Despite the recent falls in property prices and the stamp-duty holidays, first-time buyers are finding it increasingly difficult to get onto the property market. This is because lenders have been demanding hefty deposits to secure the best deals – often in the region of 30-40%. Statistics say that property is affordable for first-timers in 40% of the UK, but the average deposit paid by them in 2009 was a massive £29,439. Just imagine how long it would take someone on the country’s average wage (around £25,000) to save that amount of money, whilst simultaneously paying rent, without the help of a relative.
The average age of a first-time buyer is around 31, and has been for a few years. However, the average age of the first-time buyer who buys without financial help from a relative stands at around 37. The proportion of first-time buyers in all homebuyers is down to its lowest level since November 2008. In May 2009, first-timers accounted for 45% of all agreed sales; by November 2009, this was down to 19%.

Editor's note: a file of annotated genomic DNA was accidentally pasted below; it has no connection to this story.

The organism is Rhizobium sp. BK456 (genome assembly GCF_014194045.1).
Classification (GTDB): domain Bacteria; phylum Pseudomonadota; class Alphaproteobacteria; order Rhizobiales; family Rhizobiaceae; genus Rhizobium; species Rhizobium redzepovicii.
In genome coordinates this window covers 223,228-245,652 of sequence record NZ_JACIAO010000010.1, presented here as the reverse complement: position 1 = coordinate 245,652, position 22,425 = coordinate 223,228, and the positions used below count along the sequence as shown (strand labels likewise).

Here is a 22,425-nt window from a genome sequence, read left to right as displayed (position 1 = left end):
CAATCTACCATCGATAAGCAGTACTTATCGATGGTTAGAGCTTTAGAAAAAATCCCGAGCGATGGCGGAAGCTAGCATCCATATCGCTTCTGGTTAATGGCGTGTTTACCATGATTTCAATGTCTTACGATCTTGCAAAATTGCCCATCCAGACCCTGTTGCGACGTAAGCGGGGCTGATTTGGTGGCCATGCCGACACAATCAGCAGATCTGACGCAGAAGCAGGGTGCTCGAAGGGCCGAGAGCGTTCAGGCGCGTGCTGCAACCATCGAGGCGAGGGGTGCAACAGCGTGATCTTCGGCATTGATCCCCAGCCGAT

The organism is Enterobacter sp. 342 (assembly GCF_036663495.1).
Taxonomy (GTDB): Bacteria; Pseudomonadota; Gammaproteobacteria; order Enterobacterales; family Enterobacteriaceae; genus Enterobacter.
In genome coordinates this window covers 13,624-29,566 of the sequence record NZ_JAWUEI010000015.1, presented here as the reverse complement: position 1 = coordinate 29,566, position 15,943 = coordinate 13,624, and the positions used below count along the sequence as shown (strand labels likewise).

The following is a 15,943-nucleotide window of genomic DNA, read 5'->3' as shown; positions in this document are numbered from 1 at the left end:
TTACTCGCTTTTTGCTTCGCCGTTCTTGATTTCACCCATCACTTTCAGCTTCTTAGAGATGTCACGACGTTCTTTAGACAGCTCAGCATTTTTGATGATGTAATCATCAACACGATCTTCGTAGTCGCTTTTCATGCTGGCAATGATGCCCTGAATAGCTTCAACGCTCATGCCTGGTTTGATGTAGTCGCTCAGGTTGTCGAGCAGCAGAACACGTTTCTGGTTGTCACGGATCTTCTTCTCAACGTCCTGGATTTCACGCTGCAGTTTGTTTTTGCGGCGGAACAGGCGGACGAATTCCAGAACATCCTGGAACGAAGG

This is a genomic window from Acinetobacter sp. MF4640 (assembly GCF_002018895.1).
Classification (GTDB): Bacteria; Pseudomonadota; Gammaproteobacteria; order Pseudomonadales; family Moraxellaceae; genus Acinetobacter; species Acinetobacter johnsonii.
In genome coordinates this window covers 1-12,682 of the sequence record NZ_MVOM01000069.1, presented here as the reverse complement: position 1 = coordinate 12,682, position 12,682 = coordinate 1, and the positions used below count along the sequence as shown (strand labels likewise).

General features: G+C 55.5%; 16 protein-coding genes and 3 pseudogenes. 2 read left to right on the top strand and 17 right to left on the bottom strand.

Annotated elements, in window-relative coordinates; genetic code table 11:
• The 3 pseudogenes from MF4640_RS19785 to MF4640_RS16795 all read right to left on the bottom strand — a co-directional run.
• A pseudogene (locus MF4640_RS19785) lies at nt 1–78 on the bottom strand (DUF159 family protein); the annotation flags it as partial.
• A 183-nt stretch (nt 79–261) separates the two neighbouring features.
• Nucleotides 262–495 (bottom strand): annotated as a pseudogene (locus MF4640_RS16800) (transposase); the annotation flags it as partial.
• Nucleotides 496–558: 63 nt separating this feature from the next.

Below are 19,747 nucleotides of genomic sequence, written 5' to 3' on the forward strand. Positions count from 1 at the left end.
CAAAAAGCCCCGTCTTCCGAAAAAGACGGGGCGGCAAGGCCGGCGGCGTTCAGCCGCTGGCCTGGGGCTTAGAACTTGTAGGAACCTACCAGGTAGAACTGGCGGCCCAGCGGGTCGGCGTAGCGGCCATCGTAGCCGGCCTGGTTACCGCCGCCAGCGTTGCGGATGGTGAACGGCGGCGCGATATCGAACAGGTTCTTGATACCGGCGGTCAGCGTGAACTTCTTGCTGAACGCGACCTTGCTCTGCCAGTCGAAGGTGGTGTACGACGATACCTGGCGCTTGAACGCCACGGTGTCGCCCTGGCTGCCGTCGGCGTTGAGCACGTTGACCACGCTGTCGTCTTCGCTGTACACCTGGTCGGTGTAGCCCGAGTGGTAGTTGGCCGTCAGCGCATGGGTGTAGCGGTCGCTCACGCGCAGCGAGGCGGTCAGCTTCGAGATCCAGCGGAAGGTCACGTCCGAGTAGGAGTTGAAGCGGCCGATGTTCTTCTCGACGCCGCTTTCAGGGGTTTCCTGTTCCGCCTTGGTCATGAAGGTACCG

Although 90% and 95%mortgages are available, a buyer will typically end up paying and interest rate of around 5.99% to 6.99% - a whole 5.49% to 6.49% more than the current Bank of England base rate. Enter the post office. The Government want its 11,500 counters to offer competitive deals for homebuyers with a 10% deposit. Whether this will happen remains to be seen, especially seeing as we may well have a new Government in May. At present HSBC and Yorkshire bank are offering a 5.99% two-year fixed rate for buyers who have a 10% deposit. However, on a typical £150,000 loan, the fee would be £599 and £999 respectively. Santander and RBS have similar fixed-term rates but for buyers who prefer a tracker, HSBC have one which tracks 3.99% above the base rate. Compare this to the buyer who has a 25% deposit who could get a two-year fixed rate for between 3.2% to 4% and a five-year fixed rate for under 5%.
It could be the case that the population of this country may well have to fall out of love with the idea of owning their own homes. Although property prices fell by around 20% after the 2007 peak, they have been steadily creeping up once more. Recent data from the Halifax suggests that the average property is now worth £14,000 more than it was in April 2009. The bank’s house price indices show that prices have risen eight times in the last nine months.